Henry Chesbrough famously said, “Most innovations fail. And, companies that don’t innovate die.” In a recent Babson Insight article by Daniel Huber, he makes the case for rethinking what kind of human resources and organizational structures are needed — if innovation is to succeed.
Key take aways include:
- Unintentional terminations of innovation projects occur primarily at two points in the process: after selection for development and after introduction of the new offering in the marketplace
- Most companies have an “innovation gap” – a disconnect in the flow of information between those people involved in exploratory tasks (i.e., development) and those responsible for operational tasks (i.e., market introduction)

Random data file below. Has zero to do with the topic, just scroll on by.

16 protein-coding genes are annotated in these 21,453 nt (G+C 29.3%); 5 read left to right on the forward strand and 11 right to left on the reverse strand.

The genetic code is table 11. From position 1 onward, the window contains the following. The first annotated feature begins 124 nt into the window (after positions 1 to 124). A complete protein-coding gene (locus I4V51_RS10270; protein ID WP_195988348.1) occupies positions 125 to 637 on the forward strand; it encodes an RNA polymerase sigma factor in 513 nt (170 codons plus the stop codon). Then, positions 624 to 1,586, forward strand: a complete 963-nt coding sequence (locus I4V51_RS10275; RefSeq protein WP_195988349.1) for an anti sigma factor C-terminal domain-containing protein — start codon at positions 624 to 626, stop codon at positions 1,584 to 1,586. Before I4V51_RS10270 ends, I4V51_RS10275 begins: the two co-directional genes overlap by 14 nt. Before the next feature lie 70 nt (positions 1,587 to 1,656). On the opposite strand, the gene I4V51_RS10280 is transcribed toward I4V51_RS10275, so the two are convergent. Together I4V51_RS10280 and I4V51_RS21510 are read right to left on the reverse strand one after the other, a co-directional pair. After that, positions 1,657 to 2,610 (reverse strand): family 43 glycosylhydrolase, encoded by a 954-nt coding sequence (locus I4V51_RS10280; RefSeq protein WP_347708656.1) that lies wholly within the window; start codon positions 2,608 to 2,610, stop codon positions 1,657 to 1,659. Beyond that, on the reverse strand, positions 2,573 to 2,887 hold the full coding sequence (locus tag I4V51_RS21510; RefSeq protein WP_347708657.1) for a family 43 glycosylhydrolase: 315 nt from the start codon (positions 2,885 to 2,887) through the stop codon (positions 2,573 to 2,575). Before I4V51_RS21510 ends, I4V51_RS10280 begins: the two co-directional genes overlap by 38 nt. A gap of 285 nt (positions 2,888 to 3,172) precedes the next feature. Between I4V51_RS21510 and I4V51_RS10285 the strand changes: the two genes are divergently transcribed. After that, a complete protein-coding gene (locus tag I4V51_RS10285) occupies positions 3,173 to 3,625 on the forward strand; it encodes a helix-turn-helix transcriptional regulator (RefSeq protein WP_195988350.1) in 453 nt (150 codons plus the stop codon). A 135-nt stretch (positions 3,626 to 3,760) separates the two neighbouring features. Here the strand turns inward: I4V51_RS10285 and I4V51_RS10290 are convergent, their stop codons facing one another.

- Innovative enterprises have to create two organizations – one for innovation and one for business – and allow each sufficient autonomy to create and live its own culture
- Simultaneously cultivating two conflicting organizational cultures contradicts the rules of organizational theory. To resolve the conundrum, companies need a translator (i.e., key account management) function to bridge the two cultures
The findings may or may not come as a surprise to the reader. What may be a surprise is that SBTDC frequently helps companies across North Carolina resolve this type of problem. Contact me to learn how we help.